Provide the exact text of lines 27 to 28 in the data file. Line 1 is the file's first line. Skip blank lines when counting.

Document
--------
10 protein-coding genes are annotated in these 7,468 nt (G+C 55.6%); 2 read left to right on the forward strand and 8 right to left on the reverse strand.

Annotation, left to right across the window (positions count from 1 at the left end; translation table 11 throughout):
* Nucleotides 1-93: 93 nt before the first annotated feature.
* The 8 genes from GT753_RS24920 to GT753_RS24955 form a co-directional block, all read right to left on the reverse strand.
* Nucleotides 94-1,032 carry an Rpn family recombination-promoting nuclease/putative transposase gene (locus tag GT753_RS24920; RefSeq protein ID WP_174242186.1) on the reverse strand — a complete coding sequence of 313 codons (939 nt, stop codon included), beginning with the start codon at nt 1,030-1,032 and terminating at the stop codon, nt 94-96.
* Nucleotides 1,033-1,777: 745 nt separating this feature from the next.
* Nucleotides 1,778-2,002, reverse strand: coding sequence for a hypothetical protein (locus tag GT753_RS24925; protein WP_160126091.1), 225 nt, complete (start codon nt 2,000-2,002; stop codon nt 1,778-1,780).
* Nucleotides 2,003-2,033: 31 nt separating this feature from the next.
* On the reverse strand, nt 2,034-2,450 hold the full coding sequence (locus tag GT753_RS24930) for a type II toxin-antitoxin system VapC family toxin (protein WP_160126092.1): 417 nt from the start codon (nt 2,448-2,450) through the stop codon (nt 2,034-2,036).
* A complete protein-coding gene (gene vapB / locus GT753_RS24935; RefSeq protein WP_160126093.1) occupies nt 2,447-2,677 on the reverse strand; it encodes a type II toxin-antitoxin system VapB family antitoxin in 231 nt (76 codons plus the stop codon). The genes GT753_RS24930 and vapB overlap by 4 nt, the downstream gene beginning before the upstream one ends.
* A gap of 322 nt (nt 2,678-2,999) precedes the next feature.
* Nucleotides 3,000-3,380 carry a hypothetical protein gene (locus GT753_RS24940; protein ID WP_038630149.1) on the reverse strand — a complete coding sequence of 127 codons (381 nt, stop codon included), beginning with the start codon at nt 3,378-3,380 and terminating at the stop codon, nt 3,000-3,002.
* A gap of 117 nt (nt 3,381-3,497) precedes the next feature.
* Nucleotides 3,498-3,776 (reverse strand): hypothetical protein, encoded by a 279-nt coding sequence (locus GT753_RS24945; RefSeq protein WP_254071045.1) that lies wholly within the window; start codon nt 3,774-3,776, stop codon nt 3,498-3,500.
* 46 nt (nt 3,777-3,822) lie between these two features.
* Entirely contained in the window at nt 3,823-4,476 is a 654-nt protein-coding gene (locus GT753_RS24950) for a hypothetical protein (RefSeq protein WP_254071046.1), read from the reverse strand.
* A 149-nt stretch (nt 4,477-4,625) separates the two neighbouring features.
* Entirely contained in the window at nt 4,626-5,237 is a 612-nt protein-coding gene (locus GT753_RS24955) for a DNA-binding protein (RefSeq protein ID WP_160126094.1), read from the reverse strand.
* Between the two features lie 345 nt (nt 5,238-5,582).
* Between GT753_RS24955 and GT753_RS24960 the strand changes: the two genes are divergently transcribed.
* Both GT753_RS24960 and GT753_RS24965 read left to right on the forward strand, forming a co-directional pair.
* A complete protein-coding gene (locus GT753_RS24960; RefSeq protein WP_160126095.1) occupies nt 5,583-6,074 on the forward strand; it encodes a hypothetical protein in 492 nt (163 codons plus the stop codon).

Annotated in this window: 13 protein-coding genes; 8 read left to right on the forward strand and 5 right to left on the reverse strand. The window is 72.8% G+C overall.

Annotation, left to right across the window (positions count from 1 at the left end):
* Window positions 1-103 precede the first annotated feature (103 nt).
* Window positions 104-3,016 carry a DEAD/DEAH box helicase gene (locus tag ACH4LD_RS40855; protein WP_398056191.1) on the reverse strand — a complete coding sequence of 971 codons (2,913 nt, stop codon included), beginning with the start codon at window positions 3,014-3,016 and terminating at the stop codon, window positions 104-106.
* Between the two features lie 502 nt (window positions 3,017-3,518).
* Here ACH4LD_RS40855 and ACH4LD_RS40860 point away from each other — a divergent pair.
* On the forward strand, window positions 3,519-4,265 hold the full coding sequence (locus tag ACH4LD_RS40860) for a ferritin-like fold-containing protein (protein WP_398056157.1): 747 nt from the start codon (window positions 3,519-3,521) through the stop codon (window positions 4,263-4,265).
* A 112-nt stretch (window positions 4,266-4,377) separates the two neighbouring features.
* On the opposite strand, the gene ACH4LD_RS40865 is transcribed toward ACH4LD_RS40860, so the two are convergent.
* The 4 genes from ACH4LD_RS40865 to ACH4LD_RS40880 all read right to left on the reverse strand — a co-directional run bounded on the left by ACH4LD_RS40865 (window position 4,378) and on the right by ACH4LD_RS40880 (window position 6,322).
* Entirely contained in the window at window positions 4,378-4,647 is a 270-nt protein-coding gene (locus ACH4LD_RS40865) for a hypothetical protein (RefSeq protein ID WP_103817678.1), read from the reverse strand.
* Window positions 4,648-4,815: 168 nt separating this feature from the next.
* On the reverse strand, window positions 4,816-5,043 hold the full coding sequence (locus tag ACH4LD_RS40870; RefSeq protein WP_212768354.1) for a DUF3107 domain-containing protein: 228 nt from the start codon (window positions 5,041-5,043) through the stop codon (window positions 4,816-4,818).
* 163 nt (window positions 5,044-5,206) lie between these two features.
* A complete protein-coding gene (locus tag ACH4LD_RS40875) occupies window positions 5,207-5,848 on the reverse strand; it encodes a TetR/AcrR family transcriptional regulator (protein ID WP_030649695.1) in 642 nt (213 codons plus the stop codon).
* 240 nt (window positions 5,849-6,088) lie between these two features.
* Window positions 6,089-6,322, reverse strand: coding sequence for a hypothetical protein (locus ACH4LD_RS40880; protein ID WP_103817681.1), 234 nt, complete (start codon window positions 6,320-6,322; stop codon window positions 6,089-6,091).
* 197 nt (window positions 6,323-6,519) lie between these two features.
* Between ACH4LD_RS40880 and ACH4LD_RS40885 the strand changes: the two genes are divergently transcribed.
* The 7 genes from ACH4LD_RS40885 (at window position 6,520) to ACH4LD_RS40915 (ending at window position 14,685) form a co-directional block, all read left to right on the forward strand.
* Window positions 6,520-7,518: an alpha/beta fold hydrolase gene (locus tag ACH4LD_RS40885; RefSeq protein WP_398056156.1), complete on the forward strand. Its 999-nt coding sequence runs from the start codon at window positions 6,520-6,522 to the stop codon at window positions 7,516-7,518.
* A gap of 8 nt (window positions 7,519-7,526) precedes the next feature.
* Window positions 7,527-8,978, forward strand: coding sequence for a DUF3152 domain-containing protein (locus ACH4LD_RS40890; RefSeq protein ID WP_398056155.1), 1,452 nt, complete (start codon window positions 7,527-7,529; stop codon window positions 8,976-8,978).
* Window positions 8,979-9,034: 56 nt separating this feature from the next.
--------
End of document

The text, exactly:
* Between the two features lie 502 nt (window positions 3,017-3,518).
* Here ACH4LD_RS40855 and ACH4LD_RS40860 point away from each other — a divergent pair.